• Published 6th Sep 2018
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The Sunset Campaign - Starscribe



Sunset Shimmer dreamed of bringing her knowledge back to Equestria, but not as an invader. If she wants Equestria to survive, she's going to have to help the humans save it—without helping them become its new rulers.

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Chapter 22: Transition Function

As it turned out, Sir Bradley had prepared more than food down here. Without anything better to do, they took the time to open all the crates, revealing bedrolls, tents, basic cookware—an entire camp’s worth of supplies.

Of course Sunset and any other Builders there wouldn’t have needed it, but that didn’t mean she couldn’t help. They set up everything, arranging the sleeping bags before making a cooking circle with chunks of crystal and the crates themselves as fuel. While Trixie cooked a batch of “trail-cakes,” Starlight and Sunset sat largely in silence, only half listening to the show pony recount stories of her life on the road.

Sunset called for Jackie, for Sir Bradley—for anypony she could think of who might be able to help. Maybe a mechanical pony could make it through magic shields?

But it didn’t matter, because no one answered her call. She was too far underground, and radio wasn’t magic. The crystals down here might even be worse than simple dirt, since they did strange things to her signals sometimes, even when she only spoke to the emergency node.

She couldn’t have said how long went by in the dark—it felt like hours, anyway. The ponies ate, then slept, and still she was left sitting there. At least she had the presence of mind to walk over to the portable charger and sit there instead, where she could give her batteries another three days of operation. Maybe I should’ve pushed for a military sleeve when they made me, even though I wasn’t going to fight.

Something told her Tesla wouldn’t have given her what she wanted, even if she’d understood the right way to ask. Military sleeves could operate for long periods without infrastructure. Even Bradley’s squires had them.

And yet he brought the portable charger down here. I’m the only one who needs it, but it probably took him a whole trip.

If she was organic, she probably would’ve dozed off like the others. But simulating sleep would be a waste, when her brain could just keep her from feeling tired in the first place. It was all old instincts and old habits, stuck thinking she was a pony.

And it was a good thing she hadn’t slept, because that was when she heard the transmission. She could detect it only faintly, which unlike an overheard whisper with organic ears meant that it was fuzzed with static and her certainty about its contents dropped dangerously low.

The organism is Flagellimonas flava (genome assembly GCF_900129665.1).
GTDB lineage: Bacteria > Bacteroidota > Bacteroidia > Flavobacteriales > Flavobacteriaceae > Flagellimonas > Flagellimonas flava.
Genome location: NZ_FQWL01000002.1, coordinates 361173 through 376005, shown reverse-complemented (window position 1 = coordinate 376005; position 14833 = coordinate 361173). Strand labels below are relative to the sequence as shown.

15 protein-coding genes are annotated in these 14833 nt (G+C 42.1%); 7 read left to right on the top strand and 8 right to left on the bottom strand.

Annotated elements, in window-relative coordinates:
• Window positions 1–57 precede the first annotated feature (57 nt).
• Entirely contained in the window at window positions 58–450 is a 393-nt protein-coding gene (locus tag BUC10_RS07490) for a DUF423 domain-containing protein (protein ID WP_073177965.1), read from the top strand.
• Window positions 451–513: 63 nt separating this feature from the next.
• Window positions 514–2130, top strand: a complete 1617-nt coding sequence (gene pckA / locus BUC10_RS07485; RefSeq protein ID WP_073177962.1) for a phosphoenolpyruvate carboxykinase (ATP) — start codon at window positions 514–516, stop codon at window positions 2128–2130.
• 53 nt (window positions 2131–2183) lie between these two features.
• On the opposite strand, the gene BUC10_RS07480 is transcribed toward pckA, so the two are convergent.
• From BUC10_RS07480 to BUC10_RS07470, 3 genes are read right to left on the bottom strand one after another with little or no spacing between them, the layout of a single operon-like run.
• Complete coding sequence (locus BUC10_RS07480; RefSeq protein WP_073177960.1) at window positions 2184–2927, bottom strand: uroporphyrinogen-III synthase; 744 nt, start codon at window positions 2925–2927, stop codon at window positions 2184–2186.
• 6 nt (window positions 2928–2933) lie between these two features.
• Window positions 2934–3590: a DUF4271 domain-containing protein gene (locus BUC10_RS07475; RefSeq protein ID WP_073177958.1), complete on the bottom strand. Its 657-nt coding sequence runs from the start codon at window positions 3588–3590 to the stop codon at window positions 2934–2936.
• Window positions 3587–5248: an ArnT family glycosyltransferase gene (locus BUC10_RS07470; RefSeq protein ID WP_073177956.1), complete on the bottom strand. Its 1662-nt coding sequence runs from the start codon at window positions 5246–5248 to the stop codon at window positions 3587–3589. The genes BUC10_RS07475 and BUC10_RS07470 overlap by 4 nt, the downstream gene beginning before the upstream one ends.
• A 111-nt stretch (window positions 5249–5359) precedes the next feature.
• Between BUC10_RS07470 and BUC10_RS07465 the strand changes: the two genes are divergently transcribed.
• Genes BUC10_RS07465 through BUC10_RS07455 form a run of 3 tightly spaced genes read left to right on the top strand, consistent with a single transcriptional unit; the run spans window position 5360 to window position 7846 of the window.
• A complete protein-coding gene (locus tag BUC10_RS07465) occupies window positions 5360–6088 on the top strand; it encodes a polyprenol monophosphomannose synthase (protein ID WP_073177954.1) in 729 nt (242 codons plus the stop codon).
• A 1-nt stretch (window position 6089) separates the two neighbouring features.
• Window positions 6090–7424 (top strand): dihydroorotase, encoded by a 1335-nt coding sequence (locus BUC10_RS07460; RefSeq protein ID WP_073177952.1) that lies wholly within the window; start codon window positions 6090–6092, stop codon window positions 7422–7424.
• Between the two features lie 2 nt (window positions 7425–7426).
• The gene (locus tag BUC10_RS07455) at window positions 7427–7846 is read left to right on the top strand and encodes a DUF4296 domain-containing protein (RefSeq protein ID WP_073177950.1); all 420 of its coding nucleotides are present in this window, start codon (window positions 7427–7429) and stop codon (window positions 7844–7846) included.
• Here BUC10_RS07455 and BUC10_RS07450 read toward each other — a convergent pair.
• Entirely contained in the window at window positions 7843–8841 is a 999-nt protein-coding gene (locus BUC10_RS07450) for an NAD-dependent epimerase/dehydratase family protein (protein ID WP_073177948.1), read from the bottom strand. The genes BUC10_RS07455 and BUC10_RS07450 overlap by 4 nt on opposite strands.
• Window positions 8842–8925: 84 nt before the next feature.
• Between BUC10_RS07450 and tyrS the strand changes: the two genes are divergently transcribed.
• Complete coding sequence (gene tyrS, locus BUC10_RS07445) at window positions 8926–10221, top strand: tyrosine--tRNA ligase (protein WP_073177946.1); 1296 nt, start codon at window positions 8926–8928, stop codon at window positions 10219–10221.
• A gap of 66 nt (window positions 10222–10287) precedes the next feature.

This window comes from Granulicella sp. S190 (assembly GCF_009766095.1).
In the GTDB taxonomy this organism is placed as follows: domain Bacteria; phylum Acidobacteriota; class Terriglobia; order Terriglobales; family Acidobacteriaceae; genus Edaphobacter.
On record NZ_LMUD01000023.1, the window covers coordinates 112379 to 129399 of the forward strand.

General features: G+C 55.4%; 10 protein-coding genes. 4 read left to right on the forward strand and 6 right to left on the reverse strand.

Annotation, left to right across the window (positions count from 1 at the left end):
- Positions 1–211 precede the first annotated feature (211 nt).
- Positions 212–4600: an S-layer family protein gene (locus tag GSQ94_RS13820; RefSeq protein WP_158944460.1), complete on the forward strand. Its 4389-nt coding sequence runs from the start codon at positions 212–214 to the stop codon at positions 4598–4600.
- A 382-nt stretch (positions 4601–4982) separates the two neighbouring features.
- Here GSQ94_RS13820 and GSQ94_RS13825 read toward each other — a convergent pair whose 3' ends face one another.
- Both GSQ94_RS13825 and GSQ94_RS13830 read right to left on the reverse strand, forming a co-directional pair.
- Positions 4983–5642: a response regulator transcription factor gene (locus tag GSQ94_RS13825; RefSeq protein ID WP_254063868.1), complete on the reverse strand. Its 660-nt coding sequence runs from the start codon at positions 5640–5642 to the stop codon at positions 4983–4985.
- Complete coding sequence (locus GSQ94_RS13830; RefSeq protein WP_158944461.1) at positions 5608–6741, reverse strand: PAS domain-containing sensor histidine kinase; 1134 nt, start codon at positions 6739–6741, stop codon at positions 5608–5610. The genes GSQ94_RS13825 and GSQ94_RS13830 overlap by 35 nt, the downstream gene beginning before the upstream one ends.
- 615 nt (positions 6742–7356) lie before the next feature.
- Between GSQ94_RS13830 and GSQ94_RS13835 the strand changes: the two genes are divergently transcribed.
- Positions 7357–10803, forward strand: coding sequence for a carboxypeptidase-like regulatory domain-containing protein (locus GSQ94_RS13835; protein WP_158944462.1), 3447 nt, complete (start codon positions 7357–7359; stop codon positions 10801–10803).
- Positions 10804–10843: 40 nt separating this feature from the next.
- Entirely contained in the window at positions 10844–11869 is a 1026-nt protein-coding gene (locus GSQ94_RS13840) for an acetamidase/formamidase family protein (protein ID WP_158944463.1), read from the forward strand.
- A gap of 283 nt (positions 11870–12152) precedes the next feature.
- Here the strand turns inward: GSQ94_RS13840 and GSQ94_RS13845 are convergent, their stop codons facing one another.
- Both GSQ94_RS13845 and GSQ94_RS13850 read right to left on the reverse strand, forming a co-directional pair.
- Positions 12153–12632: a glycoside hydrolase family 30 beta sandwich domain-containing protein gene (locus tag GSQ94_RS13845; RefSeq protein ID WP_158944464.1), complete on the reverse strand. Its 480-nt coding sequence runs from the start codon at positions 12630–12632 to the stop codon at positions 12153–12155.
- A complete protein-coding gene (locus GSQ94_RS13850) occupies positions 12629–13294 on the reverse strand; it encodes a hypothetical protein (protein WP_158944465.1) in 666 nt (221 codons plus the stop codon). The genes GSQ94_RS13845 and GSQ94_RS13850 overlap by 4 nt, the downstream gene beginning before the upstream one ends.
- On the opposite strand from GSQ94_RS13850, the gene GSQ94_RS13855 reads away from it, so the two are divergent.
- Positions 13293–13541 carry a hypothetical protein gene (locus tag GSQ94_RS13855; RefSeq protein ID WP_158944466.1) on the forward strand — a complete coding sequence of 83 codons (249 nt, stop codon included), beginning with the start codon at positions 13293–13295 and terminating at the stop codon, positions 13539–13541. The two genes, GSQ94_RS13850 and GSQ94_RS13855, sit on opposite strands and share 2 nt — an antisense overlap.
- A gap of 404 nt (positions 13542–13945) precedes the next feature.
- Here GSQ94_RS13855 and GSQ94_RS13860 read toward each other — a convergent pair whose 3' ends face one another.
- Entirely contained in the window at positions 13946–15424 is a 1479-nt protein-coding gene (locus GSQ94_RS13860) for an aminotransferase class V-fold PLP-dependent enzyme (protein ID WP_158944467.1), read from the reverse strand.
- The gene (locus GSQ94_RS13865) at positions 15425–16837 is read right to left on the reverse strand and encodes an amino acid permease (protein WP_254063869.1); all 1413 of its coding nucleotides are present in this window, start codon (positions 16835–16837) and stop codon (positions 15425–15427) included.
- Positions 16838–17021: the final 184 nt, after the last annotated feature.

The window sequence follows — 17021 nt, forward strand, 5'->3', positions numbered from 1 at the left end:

It came with Sir Bradley’s identifier tag, which was the only certain thing in the entire message. “Sunset… on our way… ambush. Sent… after us. Household… please.”

Sunset rose, beginning a signal trace even as she marched over to the metal crate and lowered her hand to it. The lock went green, and clicked open.

There were a dozen accelerator rifles inside, set into hard black foam and packed with extra ammo. She grabbed the first one, smacking a plastic magazine into place.

Firearms were a required mastery in the Realm, so far as range shooting and basic operation of this rifle. Sunset had been confused at the time, but now she knew why. At least she wouldn’t shoot herself in the hoof with one.

“What are you doing?” Starlight asked. Trixie was still curled in her own sleeping bag, apparently dreaming away. But Starlight watched her, eyes weary.

“Sir Bradley is down here. Sounds like he needs help.”

“Are you… a warrior too? The humans taught you how to fight?”

“No,” Sunset admitted. “But I have to try anyway.”

“Then I’m coming too.” She glanced briefly at the other sleeping bags. “Probably best if we leave her here. Where are we going?”

Sunset sent the open signal to the metal door’s crude mechanism, then waited for it to rotate out of their way. “I’m… not sure. I’m getting a signal, but it’s faint and these crystals echo it back from all over. Hopefully Brad’s listening to me.”

Sir Bradley! I’m coming, where are you?”

She ran. Even the direction of the signal was doubtful, but she had to be moving. At least if she was doing something she might be helping, instead of being trapped in a corner to hide while the world ended.